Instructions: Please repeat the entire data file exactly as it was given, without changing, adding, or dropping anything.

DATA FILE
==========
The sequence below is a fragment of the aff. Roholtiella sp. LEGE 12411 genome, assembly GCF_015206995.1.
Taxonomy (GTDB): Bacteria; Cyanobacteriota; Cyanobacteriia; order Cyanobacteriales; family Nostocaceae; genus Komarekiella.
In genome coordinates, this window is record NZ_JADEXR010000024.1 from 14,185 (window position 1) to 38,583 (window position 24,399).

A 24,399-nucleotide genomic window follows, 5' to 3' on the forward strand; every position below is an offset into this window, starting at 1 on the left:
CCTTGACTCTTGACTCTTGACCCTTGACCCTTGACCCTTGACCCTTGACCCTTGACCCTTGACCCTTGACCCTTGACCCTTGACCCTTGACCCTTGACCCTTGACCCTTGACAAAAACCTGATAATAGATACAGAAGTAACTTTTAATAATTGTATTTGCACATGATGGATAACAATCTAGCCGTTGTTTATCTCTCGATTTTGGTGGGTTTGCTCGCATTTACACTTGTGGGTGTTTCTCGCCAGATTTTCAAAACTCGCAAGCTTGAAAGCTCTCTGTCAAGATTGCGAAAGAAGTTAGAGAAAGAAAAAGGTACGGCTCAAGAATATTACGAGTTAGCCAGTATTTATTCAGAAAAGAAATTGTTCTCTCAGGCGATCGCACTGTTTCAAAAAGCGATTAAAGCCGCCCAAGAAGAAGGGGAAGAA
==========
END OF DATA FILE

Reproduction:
The sequence below is a fragment of the aff. Roholtiella sp. LEGE 12411 genome, assembly GCF_015206995.1.
Taxonomy (GTDB): Bacteria; Cyanobacteriota; Cyanobacteriia; order Cyanobacteriales; family Nostocaceae; genus Komarekiella.
In genome coordinates, this window is record NZ_JADEXR010000024.1 from 14,185 (window position 1) to 38,583 (window position 24,399).

A 24,399-nucleotide genomic window follows, 5' to 3' on the forward strand; every position below is an offset into this window, starting at 1 on the left:
CCTTGACTCTTGACTCTTGACCCTTGACCCTTGACCCTTGACCCTTGACCCTTGACCCTTGACCCTTGACCCTTGACCCTTGACCCTTGACCCTTGACCCTTGACCCTTGACAAAAACCTGATAATAGATACAGAAGTAACTTTTAATAATTGTATTTGCACATGATGGATAACAATCTAGCCGTTGTTTATCTCTCGATTTTGGTGGGTTTGCTCGCATTTACACTTGTGGGTGTTTCTCGCCAGATTTTCAAAACTCGCAAGCTTGAAAGCTCTCTGTCAAGATTGCGAAAGAAGTTAGAGAAAGAAAAAGGTACGGCTCAAGAATATTACGAGTTAGCCAGTATTTATTCAGAAAAGAAATTGTTCTCTCAGGCGATCGCACTGTTTCAAAAAGCGATTAAAGCCGCCCAAGAAGAAGGGGAAGAA